As a result, we’ve become even more obsessed with newness. A quick scroll through TikTok and YouTube reveals thousands of #haul videos depicting mostly young women showing off piles of plastic-wrapped clothing they paid next to nothing for. Younger generations are getting swept up in the quickening pace, even admitting they would rather buy something new than be seen in it again. And when a new dress costs the same as lunch, that’s entirely possible.

As Lauren Bravo, author of “How to Break up with Fast Fashion”, explains, “people are no longer shopping for clothes –– they’re shopping for content.” Where fast fashion retailers used to boast about having fresh styles twice a week, eCommerce brands like Shein are now adding somewhere between 500-2000 new styles a day, according to various reports.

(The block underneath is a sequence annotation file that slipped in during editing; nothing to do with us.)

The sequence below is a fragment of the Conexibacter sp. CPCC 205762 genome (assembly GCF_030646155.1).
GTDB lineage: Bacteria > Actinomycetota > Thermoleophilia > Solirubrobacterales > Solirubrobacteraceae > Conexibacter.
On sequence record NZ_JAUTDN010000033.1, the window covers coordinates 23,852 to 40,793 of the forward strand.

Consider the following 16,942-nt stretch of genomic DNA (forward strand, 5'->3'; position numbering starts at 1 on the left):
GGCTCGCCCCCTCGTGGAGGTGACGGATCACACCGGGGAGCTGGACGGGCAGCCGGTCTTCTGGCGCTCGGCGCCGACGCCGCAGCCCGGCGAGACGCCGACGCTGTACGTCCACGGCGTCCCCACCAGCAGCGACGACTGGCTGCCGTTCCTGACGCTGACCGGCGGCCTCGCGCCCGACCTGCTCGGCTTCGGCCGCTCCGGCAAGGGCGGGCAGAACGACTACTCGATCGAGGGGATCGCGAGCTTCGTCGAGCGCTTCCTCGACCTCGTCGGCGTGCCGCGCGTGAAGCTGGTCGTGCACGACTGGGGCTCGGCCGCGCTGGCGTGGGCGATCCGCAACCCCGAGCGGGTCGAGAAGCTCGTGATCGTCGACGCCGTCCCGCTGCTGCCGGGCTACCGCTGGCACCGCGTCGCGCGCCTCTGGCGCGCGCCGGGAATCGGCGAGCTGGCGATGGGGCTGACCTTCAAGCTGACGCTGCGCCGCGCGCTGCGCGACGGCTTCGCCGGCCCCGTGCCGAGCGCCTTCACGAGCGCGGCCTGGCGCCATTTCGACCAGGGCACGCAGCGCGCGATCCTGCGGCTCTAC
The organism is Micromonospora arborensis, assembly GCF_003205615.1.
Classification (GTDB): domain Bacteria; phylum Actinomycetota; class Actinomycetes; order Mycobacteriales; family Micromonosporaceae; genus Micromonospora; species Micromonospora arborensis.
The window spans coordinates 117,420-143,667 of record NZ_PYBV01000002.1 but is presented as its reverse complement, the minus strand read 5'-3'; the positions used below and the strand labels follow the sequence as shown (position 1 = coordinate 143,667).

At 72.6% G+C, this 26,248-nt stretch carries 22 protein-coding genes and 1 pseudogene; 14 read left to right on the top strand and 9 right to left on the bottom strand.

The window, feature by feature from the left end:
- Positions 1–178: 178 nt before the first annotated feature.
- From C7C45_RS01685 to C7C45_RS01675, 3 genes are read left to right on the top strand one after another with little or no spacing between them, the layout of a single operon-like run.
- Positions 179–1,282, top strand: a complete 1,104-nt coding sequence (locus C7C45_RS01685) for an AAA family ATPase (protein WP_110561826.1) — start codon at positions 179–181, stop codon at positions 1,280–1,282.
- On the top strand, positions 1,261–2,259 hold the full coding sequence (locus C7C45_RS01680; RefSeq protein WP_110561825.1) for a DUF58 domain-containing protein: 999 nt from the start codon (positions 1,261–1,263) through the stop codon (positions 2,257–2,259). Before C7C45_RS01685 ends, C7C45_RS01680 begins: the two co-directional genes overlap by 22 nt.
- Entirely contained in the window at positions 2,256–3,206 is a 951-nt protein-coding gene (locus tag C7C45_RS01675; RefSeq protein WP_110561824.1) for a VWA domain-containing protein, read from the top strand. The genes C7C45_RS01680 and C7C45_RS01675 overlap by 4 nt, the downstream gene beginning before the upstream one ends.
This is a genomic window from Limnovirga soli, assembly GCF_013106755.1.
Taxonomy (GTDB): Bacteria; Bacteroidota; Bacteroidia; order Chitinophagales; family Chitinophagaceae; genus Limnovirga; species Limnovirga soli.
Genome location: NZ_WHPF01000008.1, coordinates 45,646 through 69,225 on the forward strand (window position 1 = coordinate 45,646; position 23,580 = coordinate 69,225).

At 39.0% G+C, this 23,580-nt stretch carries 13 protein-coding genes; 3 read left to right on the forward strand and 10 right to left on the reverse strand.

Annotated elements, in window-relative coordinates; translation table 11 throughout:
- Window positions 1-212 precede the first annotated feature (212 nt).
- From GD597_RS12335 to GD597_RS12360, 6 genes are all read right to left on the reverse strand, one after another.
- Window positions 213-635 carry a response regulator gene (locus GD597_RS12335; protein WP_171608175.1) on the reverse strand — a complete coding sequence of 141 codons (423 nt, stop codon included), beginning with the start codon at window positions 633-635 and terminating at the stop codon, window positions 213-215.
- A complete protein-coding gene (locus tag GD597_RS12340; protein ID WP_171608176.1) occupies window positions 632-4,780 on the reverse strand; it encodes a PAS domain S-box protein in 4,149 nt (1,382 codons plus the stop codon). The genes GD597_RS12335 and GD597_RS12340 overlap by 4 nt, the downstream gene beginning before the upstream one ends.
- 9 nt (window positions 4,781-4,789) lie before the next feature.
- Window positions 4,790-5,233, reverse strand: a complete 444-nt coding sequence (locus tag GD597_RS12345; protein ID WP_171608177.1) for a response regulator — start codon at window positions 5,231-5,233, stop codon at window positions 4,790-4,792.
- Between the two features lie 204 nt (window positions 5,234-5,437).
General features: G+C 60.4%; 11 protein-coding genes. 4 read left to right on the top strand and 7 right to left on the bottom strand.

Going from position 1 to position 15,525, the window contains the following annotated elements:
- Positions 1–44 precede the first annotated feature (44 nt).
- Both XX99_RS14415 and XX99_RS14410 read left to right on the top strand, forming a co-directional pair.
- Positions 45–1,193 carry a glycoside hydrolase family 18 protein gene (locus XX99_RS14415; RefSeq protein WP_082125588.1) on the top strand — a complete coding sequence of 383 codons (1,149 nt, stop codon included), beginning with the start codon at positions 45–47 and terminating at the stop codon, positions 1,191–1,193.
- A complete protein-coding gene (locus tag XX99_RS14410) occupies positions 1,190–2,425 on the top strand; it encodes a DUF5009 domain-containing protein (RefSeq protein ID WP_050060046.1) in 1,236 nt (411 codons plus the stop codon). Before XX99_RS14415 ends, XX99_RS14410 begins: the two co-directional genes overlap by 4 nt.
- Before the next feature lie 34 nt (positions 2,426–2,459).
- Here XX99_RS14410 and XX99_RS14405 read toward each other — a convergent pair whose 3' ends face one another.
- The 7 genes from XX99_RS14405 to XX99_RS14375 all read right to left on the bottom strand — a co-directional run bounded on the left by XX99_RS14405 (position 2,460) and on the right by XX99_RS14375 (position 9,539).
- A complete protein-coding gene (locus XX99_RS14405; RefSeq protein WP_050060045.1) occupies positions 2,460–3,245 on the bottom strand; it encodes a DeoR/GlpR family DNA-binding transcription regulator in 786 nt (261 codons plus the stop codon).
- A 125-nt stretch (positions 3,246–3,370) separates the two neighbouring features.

When trends never stop changing, it’s impossible to keep up. And the more we buy, the less satisfied we seem to be. Ultra-fast fashion succeeds by playing to our deepest insecurities.

It harnesses the power and influence of social media, convincing us that what we have isn’t enough, and that with the click of a button we too can bask in the warmth of belonging — until the excitement wears off, at least. It’s an endless cycle that many of us are intimately familiar with.

What Can We Do About Ultra Fast Fashion?

It’s going to take a combination of government regulation, verifiable sustainability initiatives and consumer activism to see real industry-wide change. That being said, there are endless ways to have a more conscious relationship with fashion. In our culture of excess and instant gratification, slowing down is a radical act. Take a look at our list below and be sure to leave your own suggestions in the comments. Change starts with us!